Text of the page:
A homeless man contacted On Your Side Tuesday, concerned that crews were erecting a cyclone fence along Cooper Court, the area near the Interfaith Sanctuary in Boise where a number of homeless people have set up tents.
Boise Mayor’s Office spokesman Mike Journee explained the fence was put up to allow better access for garbage trucks and crews to pick-up garbage from dumpsters located behind Interfaith Sanctuary.
However, when asked about the fence, workers at Interfaith Sanctuary were surprised to learn about the installation -- and said, although the City of Boise had been talking about it for several months, the shelter was not informed that the installation of the fence would be occurring on November 17th.
In addition to the fence, several new signs were installed in the area of Cooper Court stating the road was a public road and blocking it could result in a fine and or charge.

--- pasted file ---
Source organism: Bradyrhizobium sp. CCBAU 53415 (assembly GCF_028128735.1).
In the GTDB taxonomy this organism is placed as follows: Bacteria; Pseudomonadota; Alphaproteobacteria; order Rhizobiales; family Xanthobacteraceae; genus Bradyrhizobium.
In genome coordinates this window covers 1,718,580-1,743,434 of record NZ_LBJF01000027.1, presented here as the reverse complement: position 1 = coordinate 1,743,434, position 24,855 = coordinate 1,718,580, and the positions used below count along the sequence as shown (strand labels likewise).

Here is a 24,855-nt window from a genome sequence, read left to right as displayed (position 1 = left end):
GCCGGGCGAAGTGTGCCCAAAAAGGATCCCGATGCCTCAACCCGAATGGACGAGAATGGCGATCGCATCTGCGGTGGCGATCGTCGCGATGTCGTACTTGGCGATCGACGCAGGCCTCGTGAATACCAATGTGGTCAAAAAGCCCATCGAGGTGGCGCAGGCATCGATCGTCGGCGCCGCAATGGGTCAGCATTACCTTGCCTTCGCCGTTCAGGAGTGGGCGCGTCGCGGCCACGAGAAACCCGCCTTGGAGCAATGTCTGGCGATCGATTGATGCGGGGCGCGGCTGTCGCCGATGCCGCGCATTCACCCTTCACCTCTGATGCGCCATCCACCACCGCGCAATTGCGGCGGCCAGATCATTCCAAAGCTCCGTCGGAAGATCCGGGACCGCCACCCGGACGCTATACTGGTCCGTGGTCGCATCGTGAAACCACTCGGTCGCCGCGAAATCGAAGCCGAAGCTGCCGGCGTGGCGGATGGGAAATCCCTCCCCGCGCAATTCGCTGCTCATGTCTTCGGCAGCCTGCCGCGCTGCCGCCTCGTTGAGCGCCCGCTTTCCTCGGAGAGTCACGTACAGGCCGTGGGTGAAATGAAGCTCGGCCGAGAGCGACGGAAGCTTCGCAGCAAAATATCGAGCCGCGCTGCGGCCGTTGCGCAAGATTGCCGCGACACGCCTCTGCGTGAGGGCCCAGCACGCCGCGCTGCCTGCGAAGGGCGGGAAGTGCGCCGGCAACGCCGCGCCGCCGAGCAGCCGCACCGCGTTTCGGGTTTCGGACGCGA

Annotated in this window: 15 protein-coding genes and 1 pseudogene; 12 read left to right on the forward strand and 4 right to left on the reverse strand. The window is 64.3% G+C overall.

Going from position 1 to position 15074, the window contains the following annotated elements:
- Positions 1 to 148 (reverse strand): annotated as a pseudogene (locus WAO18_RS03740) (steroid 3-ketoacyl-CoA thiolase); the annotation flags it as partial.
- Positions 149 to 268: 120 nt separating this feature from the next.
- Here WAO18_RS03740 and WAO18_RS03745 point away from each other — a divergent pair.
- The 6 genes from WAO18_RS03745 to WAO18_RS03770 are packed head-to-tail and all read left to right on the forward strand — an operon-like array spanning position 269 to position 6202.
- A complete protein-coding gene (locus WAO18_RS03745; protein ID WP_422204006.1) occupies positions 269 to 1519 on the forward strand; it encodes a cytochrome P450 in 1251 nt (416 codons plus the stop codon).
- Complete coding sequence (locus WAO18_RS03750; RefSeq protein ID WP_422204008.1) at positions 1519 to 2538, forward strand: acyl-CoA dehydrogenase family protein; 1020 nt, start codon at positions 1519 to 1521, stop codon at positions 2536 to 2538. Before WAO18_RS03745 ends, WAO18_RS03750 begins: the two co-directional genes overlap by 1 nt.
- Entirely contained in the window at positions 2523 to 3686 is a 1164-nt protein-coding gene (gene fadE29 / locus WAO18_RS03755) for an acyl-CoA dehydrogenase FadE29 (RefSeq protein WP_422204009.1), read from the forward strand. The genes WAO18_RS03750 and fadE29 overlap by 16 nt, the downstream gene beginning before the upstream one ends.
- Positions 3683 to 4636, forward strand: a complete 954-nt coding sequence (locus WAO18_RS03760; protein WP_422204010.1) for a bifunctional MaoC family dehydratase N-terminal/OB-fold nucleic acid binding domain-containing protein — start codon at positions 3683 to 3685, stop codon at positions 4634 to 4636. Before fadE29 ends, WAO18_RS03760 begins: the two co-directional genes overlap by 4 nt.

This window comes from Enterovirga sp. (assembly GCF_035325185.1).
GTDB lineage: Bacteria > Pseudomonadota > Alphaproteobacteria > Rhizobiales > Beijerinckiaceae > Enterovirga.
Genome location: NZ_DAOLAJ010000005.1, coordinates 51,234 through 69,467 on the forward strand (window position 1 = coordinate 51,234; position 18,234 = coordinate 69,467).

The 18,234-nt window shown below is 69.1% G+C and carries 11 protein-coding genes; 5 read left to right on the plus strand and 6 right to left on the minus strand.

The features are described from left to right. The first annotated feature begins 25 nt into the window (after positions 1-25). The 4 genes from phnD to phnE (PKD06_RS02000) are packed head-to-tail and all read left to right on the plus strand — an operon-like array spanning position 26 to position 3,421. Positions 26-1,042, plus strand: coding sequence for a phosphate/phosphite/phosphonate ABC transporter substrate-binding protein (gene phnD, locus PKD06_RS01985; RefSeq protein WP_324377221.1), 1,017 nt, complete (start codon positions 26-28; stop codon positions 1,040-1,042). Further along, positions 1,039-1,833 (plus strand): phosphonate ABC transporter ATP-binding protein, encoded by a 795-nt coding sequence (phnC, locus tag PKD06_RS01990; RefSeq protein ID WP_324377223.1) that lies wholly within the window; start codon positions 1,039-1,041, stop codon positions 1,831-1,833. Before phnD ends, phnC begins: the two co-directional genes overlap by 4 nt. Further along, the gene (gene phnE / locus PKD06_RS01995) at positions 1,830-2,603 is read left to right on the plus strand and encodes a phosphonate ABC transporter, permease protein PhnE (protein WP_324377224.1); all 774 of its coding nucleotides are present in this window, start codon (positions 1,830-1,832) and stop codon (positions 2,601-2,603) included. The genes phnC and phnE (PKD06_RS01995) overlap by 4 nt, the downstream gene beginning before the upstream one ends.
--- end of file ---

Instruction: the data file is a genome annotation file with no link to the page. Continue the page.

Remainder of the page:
Many of the homeless down at Cooper Court feel like they are slowly being forced out.
"We have no where else to go," one woman explained. "This is our home."
Leaders of Interfaith Sanctuary like Reverend Ed Keener explained that the issue of homelessness is bigger than the availability of beds.
"The shelter isn't able to get people out of the shelter because there isn't enough low income affordable housing," Keener explained.
"We know that the need is greater than it has been for additional low income or affordable housing but the challenges in the state of Idaho are compounded by a lack of funding sources," Executive Director of the Ada County Housing Authority Deanna Watson said.
Watson went on to explain that federal funding for low income housing has been cut drastically in the last several years and private builders don't want to build low income housing due to the lack of financial incentives.